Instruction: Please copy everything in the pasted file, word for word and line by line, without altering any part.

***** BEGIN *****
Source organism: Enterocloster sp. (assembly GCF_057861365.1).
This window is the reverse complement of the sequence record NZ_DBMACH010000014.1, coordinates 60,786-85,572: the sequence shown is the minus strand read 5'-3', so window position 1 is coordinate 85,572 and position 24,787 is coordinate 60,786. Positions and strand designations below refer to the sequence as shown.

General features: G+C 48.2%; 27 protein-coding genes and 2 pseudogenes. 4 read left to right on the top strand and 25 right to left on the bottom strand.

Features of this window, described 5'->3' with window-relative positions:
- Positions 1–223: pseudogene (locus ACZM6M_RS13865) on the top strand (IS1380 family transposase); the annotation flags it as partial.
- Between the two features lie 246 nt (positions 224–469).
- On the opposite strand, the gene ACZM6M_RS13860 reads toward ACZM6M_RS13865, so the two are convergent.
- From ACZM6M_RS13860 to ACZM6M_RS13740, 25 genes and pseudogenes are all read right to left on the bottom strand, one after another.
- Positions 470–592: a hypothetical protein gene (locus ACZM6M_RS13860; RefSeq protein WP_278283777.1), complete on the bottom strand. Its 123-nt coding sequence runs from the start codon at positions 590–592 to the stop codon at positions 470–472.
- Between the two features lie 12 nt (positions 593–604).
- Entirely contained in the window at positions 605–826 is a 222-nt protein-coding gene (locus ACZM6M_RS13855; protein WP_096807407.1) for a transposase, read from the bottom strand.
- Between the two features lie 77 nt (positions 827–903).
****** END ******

Source organism: Enterocloster sp. (assembly GCF_057861365.1).
This window is the reverse complement of the sequence record NZ_DBMACH010000014.1, coordinates 60,786-85,572: the sequence shown is the minus strand read 5'-3', so window position 1 is coordinate 85,572 and position 24,787 is coordinate 60,786. Positions and strand designations below refer to the sequence as shown.

General features: G+C 48.2%; 27 protein-coding genes and 2 pseudogenes. 4 read left to right on the top strand and 25 right to left on the bottom strand.

Features of this window, described 5'->3' with window-relative positions:
- Positions 1–223: pseudogene (locus ACZM6M_RS13865) on the top strand (IS1380 family transposase); the annotation flags it as partial.
- Between the two features lie 246 nt (positions 224–469).
- On the opposite strand, the gene ACZM6M_RS13860 reads toward ACZM6M_RS13865, so the two are convergent.
- From ACZM6M_RS13860 to ACZM6M_RS13740, 25 genes and pseudogenes are all read right to left on the bottom strand, one after another.
- Positions 470–592: a hypothetical protein gene (locus ACZM6M_RS13860; RefSeq protein WP_278283777.1), complete on the bottom strand. Its 123-nt coding sequence runs from the start codon at positions 590–592 to the stop codon at positions 470–472.
- Between the two features lie 12 nt (positions 593–604).
- Entirely contained in the window at positions 605–826 is a 222-nt protein-coding gene (locus ACZM6M_RS13855; protein WP_096807407.1) for a transposase, read from the bottom strand.
- Between the two features lie 77 nt (positions 827–903).